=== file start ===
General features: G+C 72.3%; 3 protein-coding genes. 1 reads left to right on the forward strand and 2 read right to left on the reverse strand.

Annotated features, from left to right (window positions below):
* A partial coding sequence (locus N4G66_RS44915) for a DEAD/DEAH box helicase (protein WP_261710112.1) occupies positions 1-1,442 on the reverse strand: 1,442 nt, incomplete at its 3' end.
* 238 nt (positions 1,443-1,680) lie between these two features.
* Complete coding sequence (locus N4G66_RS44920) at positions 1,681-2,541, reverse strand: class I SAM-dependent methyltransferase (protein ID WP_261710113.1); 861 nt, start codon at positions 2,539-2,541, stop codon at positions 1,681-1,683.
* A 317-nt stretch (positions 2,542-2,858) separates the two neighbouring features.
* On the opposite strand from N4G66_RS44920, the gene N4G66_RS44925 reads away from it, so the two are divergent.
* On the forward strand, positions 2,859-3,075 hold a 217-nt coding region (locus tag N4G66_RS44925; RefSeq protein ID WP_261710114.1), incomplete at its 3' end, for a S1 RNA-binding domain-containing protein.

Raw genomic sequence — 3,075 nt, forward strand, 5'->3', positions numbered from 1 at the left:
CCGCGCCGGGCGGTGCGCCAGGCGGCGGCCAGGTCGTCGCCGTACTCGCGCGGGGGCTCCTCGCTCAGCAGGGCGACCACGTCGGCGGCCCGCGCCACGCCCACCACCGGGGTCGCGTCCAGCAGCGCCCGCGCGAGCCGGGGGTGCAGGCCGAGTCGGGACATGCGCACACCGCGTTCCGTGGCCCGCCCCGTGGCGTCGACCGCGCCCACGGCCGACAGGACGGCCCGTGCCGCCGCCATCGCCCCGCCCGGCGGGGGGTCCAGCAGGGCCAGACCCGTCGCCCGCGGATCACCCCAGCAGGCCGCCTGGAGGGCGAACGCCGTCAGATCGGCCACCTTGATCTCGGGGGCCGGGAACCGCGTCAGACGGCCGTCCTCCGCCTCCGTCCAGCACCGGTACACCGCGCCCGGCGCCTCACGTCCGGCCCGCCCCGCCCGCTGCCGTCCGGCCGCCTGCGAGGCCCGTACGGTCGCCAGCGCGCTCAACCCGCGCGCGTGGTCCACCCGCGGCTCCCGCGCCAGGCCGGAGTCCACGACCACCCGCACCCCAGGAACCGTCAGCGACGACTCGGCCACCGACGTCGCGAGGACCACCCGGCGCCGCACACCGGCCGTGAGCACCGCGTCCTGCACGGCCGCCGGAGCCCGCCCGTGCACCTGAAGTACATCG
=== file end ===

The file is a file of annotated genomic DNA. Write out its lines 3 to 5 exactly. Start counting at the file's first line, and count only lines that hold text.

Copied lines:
* A partial coding sequence (locus N4G66_RS44915) for a DEAD/DEAH box helicase (protein WP_261710112.1) occupies positions 1-1,442 on the reverse strand: 1,442 nt, incomplete at its 3' end.
* 238 nt (positions 1,443-1,680) lie between these two features.
* Complete coding sequence (locus N4G66_RS44920) at positions 1,681-2,541, reverse strand: class I SAM-dependent methyltransferase (protein ID WP_261710113.1); 861 nt, start codon at positions 2,539-2,541, stop codon at positions 1,681-1,683.